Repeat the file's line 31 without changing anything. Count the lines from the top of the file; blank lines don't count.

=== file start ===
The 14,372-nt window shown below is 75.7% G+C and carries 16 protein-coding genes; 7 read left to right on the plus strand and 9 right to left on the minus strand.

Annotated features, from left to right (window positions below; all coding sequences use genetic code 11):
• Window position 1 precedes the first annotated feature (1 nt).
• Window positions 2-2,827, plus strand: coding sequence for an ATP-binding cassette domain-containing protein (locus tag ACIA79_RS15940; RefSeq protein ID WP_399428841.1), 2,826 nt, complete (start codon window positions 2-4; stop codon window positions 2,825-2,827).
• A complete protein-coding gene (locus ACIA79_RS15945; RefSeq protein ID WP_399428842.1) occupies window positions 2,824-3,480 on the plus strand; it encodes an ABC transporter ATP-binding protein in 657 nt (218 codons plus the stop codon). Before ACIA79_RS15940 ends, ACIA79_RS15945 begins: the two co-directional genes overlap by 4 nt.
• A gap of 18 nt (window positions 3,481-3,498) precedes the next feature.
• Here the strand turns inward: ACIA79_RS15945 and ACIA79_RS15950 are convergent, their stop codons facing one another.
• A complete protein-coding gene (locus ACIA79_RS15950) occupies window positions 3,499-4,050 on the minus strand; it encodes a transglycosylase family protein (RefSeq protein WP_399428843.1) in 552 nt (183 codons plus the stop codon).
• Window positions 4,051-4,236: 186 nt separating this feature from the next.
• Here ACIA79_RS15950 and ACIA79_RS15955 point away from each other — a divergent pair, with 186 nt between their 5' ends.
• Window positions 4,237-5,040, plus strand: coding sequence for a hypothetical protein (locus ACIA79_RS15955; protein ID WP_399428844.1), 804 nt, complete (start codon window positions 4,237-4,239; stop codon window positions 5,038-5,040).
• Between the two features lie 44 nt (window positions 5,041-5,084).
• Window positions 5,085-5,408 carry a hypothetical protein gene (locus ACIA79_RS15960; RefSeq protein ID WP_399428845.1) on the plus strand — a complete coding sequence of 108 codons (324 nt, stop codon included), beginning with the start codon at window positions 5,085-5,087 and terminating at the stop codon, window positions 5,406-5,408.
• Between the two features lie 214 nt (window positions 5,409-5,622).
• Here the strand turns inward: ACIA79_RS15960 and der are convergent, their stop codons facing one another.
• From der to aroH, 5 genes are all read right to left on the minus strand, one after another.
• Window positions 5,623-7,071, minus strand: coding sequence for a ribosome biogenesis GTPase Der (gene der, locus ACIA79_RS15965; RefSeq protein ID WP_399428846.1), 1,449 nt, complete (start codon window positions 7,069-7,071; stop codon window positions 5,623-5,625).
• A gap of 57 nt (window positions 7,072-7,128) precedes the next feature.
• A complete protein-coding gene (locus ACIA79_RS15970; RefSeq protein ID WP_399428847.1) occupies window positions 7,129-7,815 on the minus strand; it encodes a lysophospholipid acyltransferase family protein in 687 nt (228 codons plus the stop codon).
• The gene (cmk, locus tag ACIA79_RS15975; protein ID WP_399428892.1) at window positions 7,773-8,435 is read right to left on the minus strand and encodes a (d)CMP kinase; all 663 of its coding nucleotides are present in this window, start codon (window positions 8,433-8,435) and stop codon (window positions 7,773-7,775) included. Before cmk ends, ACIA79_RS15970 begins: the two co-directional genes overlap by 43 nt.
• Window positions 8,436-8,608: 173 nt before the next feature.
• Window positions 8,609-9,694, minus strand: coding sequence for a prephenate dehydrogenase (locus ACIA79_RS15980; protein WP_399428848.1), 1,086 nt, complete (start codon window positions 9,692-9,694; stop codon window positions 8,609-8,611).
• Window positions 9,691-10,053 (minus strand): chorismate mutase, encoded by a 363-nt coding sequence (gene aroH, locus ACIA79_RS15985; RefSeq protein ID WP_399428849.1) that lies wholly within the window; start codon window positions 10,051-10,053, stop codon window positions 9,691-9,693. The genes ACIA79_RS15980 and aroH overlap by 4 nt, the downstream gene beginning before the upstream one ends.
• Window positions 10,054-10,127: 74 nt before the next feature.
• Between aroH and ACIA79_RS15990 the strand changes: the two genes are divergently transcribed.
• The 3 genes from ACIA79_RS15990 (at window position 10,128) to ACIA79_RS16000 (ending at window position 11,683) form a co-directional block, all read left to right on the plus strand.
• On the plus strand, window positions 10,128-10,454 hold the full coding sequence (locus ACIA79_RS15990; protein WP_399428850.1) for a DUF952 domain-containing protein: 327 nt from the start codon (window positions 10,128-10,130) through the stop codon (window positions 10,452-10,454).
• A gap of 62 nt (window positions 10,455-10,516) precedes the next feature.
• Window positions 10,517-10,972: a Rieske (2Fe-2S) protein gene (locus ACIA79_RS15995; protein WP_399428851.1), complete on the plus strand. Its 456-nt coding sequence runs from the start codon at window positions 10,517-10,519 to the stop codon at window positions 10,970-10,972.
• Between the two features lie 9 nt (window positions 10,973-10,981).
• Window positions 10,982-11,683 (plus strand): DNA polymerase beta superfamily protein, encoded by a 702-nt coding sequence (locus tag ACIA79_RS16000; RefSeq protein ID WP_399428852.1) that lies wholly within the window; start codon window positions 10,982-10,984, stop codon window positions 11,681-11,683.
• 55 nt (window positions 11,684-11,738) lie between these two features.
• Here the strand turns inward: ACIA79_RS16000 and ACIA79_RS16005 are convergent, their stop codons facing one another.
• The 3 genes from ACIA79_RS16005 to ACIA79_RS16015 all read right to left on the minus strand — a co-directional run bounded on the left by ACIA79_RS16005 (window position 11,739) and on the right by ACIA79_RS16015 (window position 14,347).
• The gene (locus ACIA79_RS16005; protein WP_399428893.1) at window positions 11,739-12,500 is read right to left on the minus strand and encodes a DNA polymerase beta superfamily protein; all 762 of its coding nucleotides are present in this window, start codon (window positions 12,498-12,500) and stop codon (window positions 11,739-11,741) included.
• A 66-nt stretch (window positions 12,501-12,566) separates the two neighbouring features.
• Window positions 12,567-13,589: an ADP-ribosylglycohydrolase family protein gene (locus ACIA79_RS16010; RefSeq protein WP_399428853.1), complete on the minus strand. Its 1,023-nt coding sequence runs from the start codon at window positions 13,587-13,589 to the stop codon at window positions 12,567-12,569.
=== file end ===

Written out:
• Window positions 10,982-11,683 (plus strand): DNA polymerase beta superfamily protein, encoded by a 702-nt coding sequence (locus tag ACIA79_RS16000; RefSeq protein ID WP_399428852.1) that lies wholly within the window; start codon window positions 10,982-10,984, stop codon window positions 11,681-11,683.